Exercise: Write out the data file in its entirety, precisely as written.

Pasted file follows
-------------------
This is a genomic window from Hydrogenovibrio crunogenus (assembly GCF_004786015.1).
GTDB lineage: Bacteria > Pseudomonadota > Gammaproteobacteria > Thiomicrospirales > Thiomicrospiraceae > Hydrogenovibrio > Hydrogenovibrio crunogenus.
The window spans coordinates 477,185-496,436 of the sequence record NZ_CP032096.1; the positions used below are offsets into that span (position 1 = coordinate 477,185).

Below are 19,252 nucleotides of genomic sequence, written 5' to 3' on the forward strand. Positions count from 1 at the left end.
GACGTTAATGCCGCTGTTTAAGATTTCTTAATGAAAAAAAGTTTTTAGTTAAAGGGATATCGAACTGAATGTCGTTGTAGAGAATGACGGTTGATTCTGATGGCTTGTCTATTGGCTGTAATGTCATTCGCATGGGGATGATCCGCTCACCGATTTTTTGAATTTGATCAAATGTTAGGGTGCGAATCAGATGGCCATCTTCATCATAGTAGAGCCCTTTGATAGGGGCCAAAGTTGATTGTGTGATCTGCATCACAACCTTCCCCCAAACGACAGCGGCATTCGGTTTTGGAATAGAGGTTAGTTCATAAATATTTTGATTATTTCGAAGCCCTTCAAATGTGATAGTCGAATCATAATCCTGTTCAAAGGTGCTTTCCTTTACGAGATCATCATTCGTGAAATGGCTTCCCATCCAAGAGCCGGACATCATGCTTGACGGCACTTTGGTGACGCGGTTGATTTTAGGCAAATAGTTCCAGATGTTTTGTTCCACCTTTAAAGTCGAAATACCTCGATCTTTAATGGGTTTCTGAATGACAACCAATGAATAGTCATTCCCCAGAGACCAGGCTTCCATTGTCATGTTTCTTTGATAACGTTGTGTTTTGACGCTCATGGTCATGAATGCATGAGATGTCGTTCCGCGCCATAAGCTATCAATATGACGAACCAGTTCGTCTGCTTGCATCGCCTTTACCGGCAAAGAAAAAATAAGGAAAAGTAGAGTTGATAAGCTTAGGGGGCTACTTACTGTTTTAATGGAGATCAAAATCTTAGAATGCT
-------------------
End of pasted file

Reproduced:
This is a genomic window from Hydrogenovibrio crunogenus (assembly GCF_004786015.1).
GTDB lineage: Bacteria > Pseudomonadota > Gammaproteobacteria > Thiomicrospirales > Thiomicrospiraceae > Hydrogenovibrio > Hydrogenovibrio crunogenus.
The window spans coordinates 477,185-496,436 of the sequence record NZ_CP032096.1; the positions used below are offsets into that span (position 1 = coordinate 477,185).

Below are 19,252 nucleotides of genomic sequence, written 5' to 3' on the forward strand. Positions count from 1 at the left end.
GACGTTAATGCCGCTGTTTAAGATTTCTTAATGAAAAAAAGTTTTTAGTTAAAGGGATATCGAACTGAATGTCGTTGTAGAGAATGACGGTTGATTCTGATGGCTTGTCTATTGGCTGTAATGTCATTCGCATGGGGATGATCCGCTCACCGATTTTTTGAATTTGATCAAATGTTAGGGTGCGAATCAGATGGCCATCTTCATCATAGTAGAGCCCTTTGATAGGGGCCAAAGTTGATTGTGTGATCTGCATCACAACCTTCCCCCAAACGACAGCGGCATTCGGTTTTGGAATAGAGGTTAGTTCATAAATATTTTGATTATTTCGAAGCCCTTCAAATGTGATAGTCGAATCATAATCCTGTTCAAAGGTGCTTTCCTTTACGAGATCATCATTCGTGAAATGGCTTCCCATCCAAGAGCCGGACATCATGCTTGACGGCACTTTGGTGACGCGGTTGATTTTAGGCAAATAGTTCCAGATGTTTTGTTCCACCTTTAAAGTCGAAATACCTCGATCTTTAATGGGTTTCTGAATGACAACCAATGAATAGTCATTCCCCAGAGACCAGGCTTCCATTGTCATGTTTCTTTGATAACGTTGTGTTTTGACGCTCATGGTCATGAATGCATGAGATGTCGTTCCGCGCCATAAGCTATCAATATGACGAACCAGTTCGTCTGCTTGCATCGCCTTTACCGGCAAAGAAAAAATAAGGAAAAGTAGAGTTGATAAGCTTAGGGGGCTACTTACTGTTTTAATGGAGATCAAAATCTTAGAATGCT